The strategy also includes focusing on ejecting “pitchsiders” who attempt to take advantage of live overseas betting markets as a result of slight delays that occur when broadcasting games overseas. Pitchsiders are a relatively new group within the illegal bookmaking world, that transmit play-by-play data from their seats to illegal bookmakers all over the world. This year alone police ejected two men from the second test between Australia and Pakistan in Abu Dhabi after it was suspected they were feeding information over mobile phones to illegal bookmakers. Victoria Police have also investigated a British man who was using a laptop from his seat during a Big Bash League game.

The recent measures taken by the ICC open up an interesting discussion on who owns the rights to the opinions of those involved with organising matches as well as the game data itself. What is certain is that the cricketing world is taking corruption seriously as a result of match fixing scandals that have brought the game into disrepute. The success of these measures will be interesting to monitor.

UPDATE: IRB Sidelines Mobile Phone Usage

Following our last update, the International Rugby Board (IRB) has announced that it is also considering its own measures to maintain the integrity of the game. One of the more controversial measures relates to banning players from using mobile phones before games at next year’s World Cup in London. The use of mobile phones in change rooms is currently being investigated as part of the IRB’s anti-corruption crackdown. Under the proposed plan, players would be forced to hand over their phones when entering the change room, or their use would be monitored to ensure no inside information was leaked to betting agencies. Such a step has already been utilised by the AFL, where players were warned this year not to use mobile phones from the moment they stepped into the change room, until after the final siren sounded.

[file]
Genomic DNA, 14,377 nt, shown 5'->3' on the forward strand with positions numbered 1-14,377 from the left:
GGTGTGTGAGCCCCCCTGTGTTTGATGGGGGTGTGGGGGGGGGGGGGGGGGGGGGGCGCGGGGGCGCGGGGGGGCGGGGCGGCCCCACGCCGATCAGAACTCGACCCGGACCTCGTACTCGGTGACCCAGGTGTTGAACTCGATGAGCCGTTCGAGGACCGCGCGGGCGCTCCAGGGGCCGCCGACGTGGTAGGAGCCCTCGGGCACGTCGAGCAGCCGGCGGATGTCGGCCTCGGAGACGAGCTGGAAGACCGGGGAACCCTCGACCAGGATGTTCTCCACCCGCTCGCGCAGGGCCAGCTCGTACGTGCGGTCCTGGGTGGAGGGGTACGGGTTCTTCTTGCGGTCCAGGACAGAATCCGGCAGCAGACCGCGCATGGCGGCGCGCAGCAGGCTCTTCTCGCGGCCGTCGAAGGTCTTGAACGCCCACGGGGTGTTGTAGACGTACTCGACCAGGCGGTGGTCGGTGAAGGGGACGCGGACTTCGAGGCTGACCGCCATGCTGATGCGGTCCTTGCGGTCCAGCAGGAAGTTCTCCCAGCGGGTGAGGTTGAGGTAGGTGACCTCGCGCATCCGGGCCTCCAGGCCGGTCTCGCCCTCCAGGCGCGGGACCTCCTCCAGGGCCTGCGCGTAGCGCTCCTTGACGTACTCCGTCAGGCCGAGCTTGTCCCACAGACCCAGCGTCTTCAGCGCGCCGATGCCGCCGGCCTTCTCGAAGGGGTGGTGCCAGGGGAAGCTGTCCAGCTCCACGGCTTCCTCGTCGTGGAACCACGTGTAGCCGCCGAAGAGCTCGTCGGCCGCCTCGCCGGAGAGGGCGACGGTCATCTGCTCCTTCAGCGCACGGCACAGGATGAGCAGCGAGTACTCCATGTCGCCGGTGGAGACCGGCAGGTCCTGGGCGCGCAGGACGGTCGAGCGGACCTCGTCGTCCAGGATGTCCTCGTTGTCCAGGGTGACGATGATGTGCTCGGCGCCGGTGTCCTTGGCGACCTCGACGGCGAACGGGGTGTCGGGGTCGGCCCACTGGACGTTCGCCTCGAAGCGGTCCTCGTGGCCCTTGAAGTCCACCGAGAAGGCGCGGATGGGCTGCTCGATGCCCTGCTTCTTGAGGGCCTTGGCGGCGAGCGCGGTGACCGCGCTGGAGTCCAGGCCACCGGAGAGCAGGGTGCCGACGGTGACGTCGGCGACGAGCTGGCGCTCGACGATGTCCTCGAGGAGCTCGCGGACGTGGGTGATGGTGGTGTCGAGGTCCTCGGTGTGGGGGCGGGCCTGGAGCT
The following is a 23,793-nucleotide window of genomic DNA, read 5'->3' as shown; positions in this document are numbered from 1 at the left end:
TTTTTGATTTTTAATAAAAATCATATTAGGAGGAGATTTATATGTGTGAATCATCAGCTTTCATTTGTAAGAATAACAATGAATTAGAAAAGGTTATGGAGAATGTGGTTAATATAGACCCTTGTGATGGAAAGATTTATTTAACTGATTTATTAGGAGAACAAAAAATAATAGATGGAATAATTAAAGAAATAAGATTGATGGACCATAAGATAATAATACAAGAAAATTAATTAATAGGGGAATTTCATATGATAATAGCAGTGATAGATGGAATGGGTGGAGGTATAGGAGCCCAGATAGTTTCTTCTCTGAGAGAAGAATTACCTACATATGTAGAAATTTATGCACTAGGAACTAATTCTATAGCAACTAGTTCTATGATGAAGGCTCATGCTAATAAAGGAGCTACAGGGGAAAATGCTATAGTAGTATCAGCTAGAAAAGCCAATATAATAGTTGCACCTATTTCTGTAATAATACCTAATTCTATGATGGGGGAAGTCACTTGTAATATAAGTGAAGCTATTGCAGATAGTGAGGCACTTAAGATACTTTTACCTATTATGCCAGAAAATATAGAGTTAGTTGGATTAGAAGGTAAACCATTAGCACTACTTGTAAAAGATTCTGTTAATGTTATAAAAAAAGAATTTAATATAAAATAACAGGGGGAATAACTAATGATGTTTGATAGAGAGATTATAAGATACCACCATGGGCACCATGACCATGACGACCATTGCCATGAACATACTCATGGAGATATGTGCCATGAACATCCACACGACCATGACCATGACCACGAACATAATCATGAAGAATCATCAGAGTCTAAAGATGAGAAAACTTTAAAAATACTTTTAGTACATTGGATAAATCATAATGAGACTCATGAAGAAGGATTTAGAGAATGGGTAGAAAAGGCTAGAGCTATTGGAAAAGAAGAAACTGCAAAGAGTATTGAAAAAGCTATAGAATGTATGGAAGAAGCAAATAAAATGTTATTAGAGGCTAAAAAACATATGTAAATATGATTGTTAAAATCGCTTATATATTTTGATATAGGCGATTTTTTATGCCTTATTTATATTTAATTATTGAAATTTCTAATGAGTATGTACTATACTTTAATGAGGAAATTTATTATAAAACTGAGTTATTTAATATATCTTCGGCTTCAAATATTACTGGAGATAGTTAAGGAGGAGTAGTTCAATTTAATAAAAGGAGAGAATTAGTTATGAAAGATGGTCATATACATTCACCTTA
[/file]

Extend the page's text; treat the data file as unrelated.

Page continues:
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FRANCE: Broadcasting rights relating to Top 14 rugby games are premium rights that must be allocated to Pay TV channels according to a transparent and competitive procedure

By Florence Guthfreund-Roland & Mathilde Hallé

On January 14, 2014, the Ligue Nationale de Rugby (the French Rugby League or “LNR”) and French premium cable television channel Canal+ entered into an agreement whereby the latter was granted exclusive rights to broadcast Top 14 games (i.e. first division rugby games) for five seasons.